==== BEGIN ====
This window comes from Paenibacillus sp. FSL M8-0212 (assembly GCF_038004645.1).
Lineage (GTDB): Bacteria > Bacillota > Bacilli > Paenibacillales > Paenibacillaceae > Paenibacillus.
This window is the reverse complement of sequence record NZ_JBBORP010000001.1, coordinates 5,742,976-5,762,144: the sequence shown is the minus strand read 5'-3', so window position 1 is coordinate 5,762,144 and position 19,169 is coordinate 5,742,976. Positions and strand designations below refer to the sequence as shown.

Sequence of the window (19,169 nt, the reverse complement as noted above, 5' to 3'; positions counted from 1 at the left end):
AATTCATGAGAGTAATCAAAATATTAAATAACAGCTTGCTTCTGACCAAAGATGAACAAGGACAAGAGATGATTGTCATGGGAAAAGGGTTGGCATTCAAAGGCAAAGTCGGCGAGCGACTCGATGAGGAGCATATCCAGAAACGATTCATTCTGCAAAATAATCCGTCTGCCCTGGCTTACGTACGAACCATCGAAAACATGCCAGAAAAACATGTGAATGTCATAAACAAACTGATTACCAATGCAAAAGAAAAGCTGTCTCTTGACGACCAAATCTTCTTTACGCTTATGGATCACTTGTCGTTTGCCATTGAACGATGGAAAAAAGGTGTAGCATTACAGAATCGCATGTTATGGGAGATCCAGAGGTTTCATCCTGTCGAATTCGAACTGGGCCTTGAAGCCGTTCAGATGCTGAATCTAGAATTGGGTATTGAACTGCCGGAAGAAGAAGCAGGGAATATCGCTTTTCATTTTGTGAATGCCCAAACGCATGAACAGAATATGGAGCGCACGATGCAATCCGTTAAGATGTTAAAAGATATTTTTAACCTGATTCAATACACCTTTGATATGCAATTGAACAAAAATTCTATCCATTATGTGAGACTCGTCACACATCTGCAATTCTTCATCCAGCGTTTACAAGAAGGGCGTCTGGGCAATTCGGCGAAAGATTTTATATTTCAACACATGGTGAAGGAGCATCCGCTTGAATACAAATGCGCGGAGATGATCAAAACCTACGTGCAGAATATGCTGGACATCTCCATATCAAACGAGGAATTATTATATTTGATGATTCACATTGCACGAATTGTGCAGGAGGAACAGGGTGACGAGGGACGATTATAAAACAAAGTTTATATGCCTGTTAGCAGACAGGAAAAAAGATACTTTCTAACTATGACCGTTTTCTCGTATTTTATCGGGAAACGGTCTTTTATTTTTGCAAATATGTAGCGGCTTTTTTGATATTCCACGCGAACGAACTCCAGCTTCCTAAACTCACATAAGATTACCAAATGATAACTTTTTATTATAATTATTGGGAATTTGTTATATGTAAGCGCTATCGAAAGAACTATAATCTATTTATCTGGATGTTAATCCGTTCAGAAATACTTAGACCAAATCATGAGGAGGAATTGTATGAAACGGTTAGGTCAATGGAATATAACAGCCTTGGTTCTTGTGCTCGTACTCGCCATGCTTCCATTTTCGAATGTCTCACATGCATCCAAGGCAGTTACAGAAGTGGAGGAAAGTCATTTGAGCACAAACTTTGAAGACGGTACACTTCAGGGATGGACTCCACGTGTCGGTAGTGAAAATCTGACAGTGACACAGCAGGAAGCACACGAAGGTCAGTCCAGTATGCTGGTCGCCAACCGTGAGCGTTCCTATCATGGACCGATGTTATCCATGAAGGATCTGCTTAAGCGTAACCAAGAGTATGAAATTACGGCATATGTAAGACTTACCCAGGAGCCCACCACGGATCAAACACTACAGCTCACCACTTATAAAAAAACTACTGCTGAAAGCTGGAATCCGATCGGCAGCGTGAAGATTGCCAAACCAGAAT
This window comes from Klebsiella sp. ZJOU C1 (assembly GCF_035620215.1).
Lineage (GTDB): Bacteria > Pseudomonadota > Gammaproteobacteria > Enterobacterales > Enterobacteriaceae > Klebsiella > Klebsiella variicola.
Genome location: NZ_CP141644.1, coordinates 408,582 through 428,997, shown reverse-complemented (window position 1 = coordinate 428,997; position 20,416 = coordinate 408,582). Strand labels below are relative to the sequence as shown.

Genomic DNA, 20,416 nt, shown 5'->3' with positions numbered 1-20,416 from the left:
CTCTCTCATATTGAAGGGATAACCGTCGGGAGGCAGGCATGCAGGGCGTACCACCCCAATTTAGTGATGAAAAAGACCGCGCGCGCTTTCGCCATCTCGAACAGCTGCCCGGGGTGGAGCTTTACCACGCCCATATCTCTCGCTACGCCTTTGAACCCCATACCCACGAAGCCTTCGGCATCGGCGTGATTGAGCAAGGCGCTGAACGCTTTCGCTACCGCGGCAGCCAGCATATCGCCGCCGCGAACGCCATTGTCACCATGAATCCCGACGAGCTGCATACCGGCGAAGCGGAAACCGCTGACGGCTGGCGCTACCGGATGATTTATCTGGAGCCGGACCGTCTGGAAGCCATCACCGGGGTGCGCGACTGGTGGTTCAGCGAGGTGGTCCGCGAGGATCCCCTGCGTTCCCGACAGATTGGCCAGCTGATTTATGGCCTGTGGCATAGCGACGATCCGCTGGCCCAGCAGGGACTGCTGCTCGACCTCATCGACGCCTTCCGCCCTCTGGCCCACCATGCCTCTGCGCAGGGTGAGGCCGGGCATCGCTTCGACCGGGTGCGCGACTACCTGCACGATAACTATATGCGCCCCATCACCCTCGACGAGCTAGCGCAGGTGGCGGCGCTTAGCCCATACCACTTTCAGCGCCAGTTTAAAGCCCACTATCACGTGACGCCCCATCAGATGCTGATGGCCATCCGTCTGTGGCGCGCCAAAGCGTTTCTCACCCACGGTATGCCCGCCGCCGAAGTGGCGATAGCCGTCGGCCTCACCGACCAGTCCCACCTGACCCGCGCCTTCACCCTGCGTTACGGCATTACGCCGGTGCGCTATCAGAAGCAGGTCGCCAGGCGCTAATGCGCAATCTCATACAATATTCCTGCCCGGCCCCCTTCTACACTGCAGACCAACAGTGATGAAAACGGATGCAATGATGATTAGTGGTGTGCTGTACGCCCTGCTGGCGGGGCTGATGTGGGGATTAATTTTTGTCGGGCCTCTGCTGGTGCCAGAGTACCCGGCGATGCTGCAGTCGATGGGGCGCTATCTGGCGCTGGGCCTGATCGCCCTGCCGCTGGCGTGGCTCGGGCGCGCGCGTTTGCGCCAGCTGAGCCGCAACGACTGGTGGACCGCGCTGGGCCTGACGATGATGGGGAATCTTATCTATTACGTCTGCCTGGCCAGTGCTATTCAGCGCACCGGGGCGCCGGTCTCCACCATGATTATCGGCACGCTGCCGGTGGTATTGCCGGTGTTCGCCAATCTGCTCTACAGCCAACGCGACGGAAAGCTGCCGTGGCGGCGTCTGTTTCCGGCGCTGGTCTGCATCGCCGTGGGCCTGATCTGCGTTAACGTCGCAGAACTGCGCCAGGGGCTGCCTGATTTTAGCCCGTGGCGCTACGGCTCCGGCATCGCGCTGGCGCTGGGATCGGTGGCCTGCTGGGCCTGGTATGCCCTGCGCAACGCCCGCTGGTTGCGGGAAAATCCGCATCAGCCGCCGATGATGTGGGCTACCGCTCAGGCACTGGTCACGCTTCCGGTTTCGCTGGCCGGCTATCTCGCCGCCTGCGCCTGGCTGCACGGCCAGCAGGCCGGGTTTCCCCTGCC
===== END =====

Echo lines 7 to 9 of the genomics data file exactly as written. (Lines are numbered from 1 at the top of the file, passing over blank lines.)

Lineage (GTDB): Bacteria > Pseudomonadota > Gammaproteobacteria > Enterobacterales > Enterobacteriaceae > Klebsiella > Klebsiella variicola.
Genome location: NZ_CP141644.1, coordinates 408,582 through 428,997, shown reverse-complemented (window position 1 = coordinate 428,997; position 20,416 = coordinate 408,582). Strand labels below are relative to the sequence as shown.

Genomic DNA, 20,416 nt, shown 5'->3' with positions numbered 1-20,416 from the left: